From mechanical point of view, the CLAVIS concept focuses on a modular structural composition and from electrical point of view, on the realisation of plug&play features. These overall characteristics shall severely reduce the time from a customer request to the ready-to-launch space vehicle and thus reduce development and mission costs. Therefore CLAVIS is ideal for the use of standard payloads which can be operated in the NanoSat-class and it is suitable for technologies demonstration purposes (payloads or bus-components).SARA’s contributions to the cross-departmental Institute project are in the areas of conceptual design, accommodation, structural design and verification, as well as mission analysis. In the beginning different concepts and architectures were evaluated and based on the evaluations, a detailed accommodation and structure concept was worked out. Within the further elaboration of the design, structural mechanical simulations were and are performed using the finite element method. The results of these simulations are used for a further structural mechanical optimization of the design. The mission analysis deals with the analysis of power generation and ground station contact times. In addition to these activities there is a stringent management requirement, which is fulfilled with the database system DOORS.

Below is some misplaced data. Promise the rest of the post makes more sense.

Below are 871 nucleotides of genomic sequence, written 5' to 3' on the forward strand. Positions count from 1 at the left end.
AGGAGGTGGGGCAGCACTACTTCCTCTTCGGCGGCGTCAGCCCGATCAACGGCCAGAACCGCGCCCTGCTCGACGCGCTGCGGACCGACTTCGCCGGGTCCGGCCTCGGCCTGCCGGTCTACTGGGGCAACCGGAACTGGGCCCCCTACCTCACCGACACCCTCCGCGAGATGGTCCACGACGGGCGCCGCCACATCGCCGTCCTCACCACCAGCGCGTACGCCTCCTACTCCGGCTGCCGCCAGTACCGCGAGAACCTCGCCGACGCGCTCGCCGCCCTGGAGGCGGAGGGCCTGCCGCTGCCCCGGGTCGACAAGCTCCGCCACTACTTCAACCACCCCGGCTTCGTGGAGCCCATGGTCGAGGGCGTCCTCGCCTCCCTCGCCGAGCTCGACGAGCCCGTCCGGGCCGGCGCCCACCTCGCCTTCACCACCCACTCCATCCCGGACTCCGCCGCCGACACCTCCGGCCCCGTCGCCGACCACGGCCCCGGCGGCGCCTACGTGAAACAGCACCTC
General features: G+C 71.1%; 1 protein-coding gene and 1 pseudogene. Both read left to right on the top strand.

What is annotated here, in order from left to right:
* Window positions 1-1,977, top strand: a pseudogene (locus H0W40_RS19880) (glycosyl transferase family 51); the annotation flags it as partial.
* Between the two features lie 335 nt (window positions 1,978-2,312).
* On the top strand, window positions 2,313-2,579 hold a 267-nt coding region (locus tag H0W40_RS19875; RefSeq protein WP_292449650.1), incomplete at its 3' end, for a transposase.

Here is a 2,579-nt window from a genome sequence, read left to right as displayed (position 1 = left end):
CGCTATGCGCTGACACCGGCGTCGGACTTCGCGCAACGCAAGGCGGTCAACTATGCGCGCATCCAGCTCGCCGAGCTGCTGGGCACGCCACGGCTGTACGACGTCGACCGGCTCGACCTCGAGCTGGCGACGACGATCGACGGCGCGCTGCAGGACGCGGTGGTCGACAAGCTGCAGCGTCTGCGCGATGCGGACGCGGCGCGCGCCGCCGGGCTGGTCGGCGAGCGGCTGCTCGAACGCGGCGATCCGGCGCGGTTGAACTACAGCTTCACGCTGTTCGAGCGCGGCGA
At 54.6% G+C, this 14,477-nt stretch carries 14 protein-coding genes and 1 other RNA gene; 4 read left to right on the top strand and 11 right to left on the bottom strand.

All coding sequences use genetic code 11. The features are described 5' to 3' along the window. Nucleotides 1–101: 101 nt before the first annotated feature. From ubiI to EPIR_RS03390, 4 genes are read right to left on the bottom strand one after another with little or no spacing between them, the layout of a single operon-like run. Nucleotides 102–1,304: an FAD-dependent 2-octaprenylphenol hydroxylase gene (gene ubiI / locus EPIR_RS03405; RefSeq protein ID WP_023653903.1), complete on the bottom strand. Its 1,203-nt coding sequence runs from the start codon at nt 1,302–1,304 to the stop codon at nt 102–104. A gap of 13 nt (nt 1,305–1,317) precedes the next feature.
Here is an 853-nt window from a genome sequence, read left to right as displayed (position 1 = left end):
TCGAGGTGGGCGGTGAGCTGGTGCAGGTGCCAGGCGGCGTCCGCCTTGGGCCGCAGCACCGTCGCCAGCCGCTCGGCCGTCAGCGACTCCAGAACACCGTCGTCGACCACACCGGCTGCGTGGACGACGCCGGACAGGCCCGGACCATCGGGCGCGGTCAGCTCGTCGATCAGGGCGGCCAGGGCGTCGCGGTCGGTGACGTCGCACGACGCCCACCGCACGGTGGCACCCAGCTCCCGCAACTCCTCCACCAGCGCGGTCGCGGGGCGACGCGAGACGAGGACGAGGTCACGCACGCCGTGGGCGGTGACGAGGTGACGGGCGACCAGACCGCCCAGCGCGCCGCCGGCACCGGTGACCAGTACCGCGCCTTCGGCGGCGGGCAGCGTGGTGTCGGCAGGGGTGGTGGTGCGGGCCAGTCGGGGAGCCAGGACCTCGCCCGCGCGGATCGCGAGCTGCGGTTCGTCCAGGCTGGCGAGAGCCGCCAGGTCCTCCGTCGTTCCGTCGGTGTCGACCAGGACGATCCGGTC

Climate Monitor / Carbon Monitor
Within the feasibility studies for earth observation missions, Climate Monitor and Carbon Monitor projects were conducted. The idea to let a specific scientific payload fly on a compact satellite was checked on its practicability. This idea is particularly interesting due to financial reasons, since finances play an essential part in space mission projects. The scientific payload was adapted to the so-called standard satellite bus (SSB), which is based on DLR expertise with regard to past or parallel projects such as BIRD, TET and AsteroidFinder. The technical as well as the economical side were analysed in detail and recommendations on the realisation were worked out.
Knowledge Capitalization in a Concurrent Engineering Environment (KnowCap)
KnowCap is a completed ESA project, which analysed and evaluated special knowledge management (KM) capacities within the CE environment. A software prototype was developed from the analysis work, which was implemented in the CE-process at DLR, as well as in the CE-process at ESA. The programmed support tool was called S.P.O.C.K. standing for Software Platform for Organizing and Capturing Knowledge. The KM software supports engineers and experts in the CEF when they design space systems. Study specific CE-knowledge is captured, refined and provided for future CE-teams.